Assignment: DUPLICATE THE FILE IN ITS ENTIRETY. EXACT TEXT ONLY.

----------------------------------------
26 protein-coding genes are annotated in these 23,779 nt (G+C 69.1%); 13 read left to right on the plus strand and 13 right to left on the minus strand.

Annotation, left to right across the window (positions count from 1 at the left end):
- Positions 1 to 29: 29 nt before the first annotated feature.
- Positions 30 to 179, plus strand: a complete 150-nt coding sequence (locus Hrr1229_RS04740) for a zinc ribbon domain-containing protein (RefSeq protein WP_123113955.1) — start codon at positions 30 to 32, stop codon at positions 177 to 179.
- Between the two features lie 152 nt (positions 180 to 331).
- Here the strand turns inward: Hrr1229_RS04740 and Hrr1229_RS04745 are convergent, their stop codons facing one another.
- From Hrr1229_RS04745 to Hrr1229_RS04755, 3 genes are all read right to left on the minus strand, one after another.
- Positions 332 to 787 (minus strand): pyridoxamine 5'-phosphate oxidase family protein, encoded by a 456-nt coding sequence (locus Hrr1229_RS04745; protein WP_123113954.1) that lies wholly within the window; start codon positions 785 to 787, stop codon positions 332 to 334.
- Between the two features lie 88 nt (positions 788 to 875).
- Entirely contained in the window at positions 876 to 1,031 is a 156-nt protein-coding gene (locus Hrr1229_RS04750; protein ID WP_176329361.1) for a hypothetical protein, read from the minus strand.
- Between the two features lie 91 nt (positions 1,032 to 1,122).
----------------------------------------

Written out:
26 protein-coding genes are annotated in these 23,779 nt (G+C 69.1%); 13 read left to right on the plus strand and 13 right to left on the minus strand.

Annotation, left to right across the window (positions count from 1 at the left end):
- Positions 1 to 29: 29 nt before the first annotated feature.
- Positions 30 to 179, plus strand: a complete 150-nt coding sequence (locus Hrr1229_RS04740) for a zinc ribbon domain-containing protein (RefSeq protein WP_123113955.1) — start codon at positions 30 to 32, stop codon at positions 177 to 179.
- Between the two features lie 152 nt (positions 180 to 331).
- Here the strand turns inward: Hrr1229_RS04740 and Hrr1229_RS04745 are convergent, their stop codons facing one another.
- From Hrr1229_RS04745 to Hrr1229_RS04755, 3 genes are all read right to left on the minus strand, one after another.
- Positions 332 to 787 (minus strand): pyridoxamine 5'-phosphate oxidase family protein, encoded by a 456-nt coding sequence (locus Hrr1229_RS04745; protein WP_123113954.1) that lies wholly within the window; start codon positions 785 to 787, stop codon positions 332 to 334.
- Between the two features lie 88 nt (positions 788 to 875).
- Entirely contained in the window at positions 876 to 1,031 is a 156-nt protein-coding gene (locus Hrr1229_RS04750; protein ID WP_176329361.1) for a hypothetical protein, read from the minus strand.
- Between the two features lie 91 nt (positions 1,032 to 1,122).